Down with the generals

Erdogan’s opponents are not downcast because the coup failed; a big reason why it did was that it had no public support. Turks know way too much about the authoritarian ways of military rule to want it back. The melancholy is because Erdogan is using the coup to entrench himself even more deeply in power. The purge looks too far-reaching, too organised and too big to have been a quick reaction to the attempt on his power. Instead it seems to be a plan that was waiting to be used.

Turkey is a deeply unhappy country. It is hard to imagine now, but when the Arab uprisings happened in 2011 it seemed to be a model for the Middle East. It had elections and an economy that worked and grew. When I asked Davutoglu around that time whether there would be a new Ottoman sphere of influence for the 21st century, he smiled modestly, denied any such ambition and went on to explain that the 2011 uprisings were the true succession to the Ottoman empire. A century of European, and then American, domination was ending. It had been a false start in Middle Eastern history. Now it was back on track. The people of the region were deciding their futures, and perhaps Turkey would have a role, almost like a big brother.

Turkey’s position – straddling east and west, facing Europe and Asia – is the key to its history and its future. It could be, should be, a rock of stability in a desperately un­stable part of the world. But it isn’t, and that is a problem for all of us.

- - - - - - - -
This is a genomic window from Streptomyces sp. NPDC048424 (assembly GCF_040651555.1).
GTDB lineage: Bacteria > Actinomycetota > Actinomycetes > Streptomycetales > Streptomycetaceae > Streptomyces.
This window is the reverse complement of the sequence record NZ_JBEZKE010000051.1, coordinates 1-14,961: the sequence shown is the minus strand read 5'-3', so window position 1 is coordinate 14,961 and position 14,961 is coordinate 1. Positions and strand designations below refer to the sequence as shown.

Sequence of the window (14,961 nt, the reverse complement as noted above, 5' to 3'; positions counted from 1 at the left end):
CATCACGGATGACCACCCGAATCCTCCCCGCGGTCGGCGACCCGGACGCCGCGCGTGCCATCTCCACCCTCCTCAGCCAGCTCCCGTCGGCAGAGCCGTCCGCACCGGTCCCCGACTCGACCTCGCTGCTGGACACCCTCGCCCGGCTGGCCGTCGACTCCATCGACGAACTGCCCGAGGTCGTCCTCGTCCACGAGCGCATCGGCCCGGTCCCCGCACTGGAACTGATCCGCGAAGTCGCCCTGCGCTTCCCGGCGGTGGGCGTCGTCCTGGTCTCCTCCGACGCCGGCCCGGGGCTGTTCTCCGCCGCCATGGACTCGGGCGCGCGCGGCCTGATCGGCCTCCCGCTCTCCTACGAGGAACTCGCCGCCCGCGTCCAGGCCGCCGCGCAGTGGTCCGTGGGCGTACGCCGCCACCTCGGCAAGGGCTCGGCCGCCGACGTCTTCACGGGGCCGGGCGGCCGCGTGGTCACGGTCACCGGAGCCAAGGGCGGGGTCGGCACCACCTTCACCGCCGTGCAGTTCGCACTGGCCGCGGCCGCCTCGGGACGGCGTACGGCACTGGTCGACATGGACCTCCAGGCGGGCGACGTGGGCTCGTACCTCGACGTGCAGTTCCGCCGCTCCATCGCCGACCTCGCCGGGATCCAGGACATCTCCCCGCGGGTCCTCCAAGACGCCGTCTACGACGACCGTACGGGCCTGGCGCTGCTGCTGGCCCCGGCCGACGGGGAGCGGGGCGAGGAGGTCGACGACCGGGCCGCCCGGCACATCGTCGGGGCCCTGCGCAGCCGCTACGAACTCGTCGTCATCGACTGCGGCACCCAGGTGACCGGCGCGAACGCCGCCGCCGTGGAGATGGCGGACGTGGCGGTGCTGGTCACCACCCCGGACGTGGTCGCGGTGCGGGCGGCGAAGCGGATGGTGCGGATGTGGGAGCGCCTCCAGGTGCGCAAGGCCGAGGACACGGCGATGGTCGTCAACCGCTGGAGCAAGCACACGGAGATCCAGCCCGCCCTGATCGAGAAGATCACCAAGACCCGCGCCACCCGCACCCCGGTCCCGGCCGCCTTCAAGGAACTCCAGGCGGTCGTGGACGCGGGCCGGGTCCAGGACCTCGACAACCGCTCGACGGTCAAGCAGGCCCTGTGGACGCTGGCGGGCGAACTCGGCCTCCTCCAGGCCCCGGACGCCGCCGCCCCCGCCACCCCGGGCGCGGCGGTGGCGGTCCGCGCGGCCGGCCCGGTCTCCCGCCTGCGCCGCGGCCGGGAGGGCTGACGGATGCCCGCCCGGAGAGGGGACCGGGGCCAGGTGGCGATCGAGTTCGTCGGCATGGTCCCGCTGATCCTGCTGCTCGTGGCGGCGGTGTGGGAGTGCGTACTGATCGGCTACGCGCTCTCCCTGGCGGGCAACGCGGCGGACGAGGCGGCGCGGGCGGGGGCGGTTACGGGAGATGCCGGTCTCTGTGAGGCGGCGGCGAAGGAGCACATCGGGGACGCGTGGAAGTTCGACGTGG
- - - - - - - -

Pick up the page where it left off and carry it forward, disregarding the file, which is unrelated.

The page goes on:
Contagion of war

The coup did not come out of a clear sky. Turkey was in deep crisis before the attempt was made. Part of the problem has come from Erdogan’s divisive policies. He has led the AKP to successive election victories since it first won in 2002. But the policies of his governments have not been inclusive. As long as his supporters are happy, the president seems unconcerned about the resentment and opposition he is generating on the other side of politics.

Perhaps that was inevitable. His mission, as a political Islamist, was to change the country, to end the power of secular elites, including the army, which had been dominant since Mustafa Kemal Atatürk created modern Turkey after the collapse of the Ottoman empire. And there is also the influence of chaos and war in the Middle East. Turkey has borders with Iraq and Syria, and is deeply involved in their wars. The borders do not stop the contagion of violence. Hundreds of people have died in the past year in bomb attacks in Turkish cities, some carried out by the jihadists of so-called Islamic State, and some sent by Kurdish separatists working under the PKK.

It is a horrible mix. Erdogan might be able to deal with it better if he had used the attempted coup to try to unite Turkey. All the parliamentary parties condemned it. But instead, he has turned the power of the state against his opponents. More rough times lie ahead.

Jeremy Bowen is the BBC’s Middle East editor. He tweets @bowenbbc

This article first appeared in the 28 July 2016 issue of the New Statesman, Summer Double Issue